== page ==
SEGA AGES G-LOC: Air Battle
Top Critic Average
An action-packed arcade title with a greater focus on offensive play than the likes of After Burner. G-LOC's first-ever home release is a welcome one. It's got a couple of frustrating stages and, as is the case with most arcade games, it has longevity issues, but as long as you don't mind playing the same short series of stages over and over again to edge yourself up the online rankings, it's a good way to pass 10 minutes at a time.
I can’t say G-LOC Air Battle is a game I will play very often at all, but I am really glad that it got the M2 treatment and finally has arrived in a home release, decades after its original arcade debut.
G-LOC is by no means the best game of this type Sega’s released, but it's serviceable and fun. The Sega Ages port is, as usual, excellent. However, morso than many of Sega’s games from this era, G-LOC certainly shows its age.
While it falls a bit short in terms of content and variation of gameplay, EGA Ages: G-LOC Air Battle is still pleasant enough to play today, albeit in short bursts - just like in the arcades.
Some classic arcade games haven't quite held up and although G-LOC: Air Battle is one such game; it still offers some short-lived fun.
Overall, I had a good time playing SEGA AGES: G-LOC: Air Battle. It was an enjoyable experience from start to finish. The game is easy to understand and great to just spend a few minutes at a time with. G-LOC feels more like an upgrade to some of Sega’s previous flight games, and thus not feeling like a fully original game.
SEGA AGES: G-LOC Air Battle is a great version of the funny Yu Suzuki's G-LOC Air Battle arcade, and a great addition to the Nintendo Switch Sega Ages collection since this arcade had never been released on the domestic market beyond from lower versions on some of the retro platforms. Fun but short, and a little uncontrollable in extreme difficulties, but with an exceptional treatment of M2, as usual.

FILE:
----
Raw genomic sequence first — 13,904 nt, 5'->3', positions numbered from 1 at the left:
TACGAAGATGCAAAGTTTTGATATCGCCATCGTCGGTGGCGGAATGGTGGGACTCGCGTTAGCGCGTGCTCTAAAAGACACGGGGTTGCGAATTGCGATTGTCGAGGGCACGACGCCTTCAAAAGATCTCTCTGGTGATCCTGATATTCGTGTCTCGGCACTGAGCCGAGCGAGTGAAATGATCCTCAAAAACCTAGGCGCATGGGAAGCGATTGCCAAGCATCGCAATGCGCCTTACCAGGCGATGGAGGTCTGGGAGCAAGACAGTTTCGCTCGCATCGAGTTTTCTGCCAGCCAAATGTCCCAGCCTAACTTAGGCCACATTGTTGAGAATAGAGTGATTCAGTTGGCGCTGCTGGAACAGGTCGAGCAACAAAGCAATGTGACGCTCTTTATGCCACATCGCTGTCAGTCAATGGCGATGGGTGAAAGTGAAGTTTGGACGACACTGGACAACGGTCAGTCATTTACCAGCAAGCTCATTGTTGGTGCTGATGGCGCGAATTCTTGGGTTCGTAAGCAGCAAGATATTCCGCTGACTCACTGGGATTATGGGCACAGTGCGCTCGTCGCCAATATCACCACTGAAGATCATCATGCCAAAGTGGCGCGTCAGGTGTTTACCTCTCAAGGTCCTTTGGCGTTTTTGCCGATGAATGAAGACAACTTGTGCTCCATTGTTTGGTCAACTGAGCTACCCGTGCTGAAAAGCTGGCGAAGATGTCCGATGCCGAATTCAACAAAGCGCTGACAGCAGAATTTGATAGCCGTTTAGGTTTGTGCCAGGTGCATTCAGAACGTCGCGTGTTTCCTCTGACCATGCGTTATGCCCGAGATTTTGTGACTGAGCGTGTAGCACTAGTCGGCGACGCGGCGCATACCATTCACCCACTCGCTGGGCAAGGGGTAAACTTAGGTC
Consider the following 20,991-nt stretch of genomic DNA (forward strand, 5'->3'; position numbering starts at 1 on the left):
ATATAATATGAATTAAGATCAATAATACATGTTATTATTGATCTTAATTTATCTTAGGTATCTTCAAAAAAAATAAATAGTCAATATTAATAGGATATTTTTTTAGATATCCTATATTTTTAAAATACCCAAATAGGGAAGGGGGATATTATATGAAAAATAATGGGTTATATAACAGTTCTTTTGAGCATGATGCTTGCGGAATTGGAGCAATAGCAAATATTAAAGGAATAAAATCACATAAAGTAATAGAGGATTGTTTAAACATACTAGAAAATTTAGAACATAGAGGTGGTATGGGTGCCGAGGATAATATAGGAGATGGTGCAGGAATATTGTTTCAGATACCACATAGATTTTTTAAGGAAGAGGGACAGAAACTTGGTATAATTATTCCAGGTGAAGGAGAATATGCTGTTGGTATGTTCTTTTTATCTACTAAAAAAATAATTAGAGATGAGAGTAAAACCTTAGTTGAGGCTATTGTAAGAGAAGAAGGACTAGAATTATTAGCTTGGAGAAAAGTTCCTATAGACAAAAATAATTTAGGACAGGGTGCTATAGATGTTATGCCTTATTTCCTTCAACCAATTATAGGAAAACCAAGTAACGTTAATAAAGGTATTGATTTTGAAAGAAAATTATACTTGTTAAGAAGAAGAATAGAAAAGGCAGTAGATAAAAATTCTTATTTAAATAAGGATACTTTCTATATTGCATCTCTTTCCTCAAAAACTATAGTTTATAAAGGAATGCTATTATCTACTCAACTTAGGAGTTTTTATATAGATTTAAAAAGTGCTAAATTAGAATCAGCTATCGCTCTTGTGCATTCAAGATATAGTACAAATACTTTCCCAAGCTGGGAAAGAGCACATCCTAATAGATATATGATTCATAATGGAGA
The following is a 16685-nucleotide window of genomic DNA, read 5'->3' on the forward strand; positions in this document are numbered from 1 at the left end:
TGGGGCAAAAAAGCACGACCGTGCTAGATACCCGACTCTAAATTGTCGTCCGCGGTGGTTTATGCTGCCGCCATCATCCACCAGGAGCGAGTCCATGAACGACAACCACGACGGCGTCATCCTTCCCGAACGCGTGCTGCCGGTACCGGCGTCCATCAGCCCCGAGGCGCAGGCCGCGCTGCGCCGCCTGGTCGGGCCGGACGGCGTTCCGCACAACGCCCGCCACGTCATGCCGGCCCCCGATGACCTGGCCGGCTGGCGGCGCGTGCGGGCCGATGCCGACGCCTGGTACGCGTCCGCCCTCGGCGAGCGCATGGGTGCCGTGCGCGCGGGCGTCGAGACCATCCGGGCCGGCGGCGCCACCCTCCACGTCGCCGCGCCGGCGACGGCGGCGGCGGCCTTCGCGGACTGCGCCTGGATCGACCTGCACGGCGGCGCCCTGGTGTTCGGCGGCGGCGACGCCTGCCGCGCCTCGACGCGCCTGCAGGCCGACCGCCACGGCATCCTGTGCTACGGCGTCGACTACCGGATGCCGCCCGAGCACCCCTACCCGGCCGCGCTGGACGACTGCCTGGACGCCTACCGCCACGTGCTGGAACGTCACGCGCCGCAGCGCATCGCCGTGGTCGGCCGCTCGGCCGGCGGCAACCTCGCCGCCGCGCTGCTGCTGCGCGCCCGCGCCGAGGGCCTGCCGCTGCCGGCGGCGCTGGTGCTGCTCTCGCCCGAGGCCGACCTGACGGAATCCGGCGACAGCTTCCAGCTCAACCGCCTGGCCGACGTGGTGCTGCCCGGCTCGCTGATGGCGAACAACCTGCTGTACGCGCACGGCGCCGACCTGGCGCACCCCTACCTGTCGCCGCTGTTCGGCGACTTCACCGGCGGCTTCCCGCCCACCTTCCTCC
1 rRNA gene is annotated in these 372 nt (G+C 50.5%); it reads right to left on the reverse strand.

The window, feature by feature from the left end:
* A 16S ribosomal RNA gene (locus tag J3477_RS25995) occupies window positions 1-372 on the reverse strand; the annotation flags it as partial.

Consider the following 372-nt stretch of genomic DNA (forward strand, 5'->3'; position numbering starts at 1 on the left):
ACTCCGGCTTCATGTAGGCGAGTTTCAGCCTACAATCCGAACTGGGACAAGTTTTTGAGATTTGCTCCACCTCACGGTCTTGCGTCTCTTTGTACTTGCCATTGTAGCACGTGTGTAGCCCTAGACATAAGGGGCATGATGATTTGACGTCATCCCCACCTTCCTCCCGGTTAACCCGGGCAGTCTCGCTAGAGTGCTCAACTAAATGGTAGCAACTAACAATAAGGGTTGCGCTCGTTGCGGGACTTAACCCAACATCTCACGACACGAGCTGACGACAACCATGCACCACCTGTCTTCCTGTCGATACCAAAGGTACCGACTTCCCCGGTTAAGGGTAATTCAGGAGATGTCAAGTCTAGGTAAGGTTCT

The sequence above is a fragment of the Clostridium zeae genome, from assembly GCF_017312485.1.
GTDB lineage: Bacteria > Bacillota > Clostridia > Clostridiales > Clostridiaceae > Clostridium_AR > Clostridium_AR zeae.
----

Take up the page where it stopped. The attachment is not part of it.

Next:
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While the Switch version inherits the original game's unvaried, repetitive gameplay and short-lived sessions, it mitigates those issues thanks to online leaderboards, a brand new AGES mode, and a moving arcade cabinet display—no quarters required.
Overall, I felt that G-Loc was a very impressive port. It’s still a very fun, seldom-ported scorechaser at the end of the day, and while some may not like the cockpit perspective or dated visuals, it’s still a solid way to kill time and go for new scores. The AGES mode didn’t really add much else besides some QOL improvements, but to be blunt, I couldn’t think of much else to add, since none of the missing stuff from the Game Gear port is worth getting upset over, as the pacing of this arcade version is far better.. All in all, a very solid port of a fun gem, and I’m glad I imported it! With only two AGES releases to go, the twilight days for the line seem to be upon us… Here’s hoping this is the start of a great finale.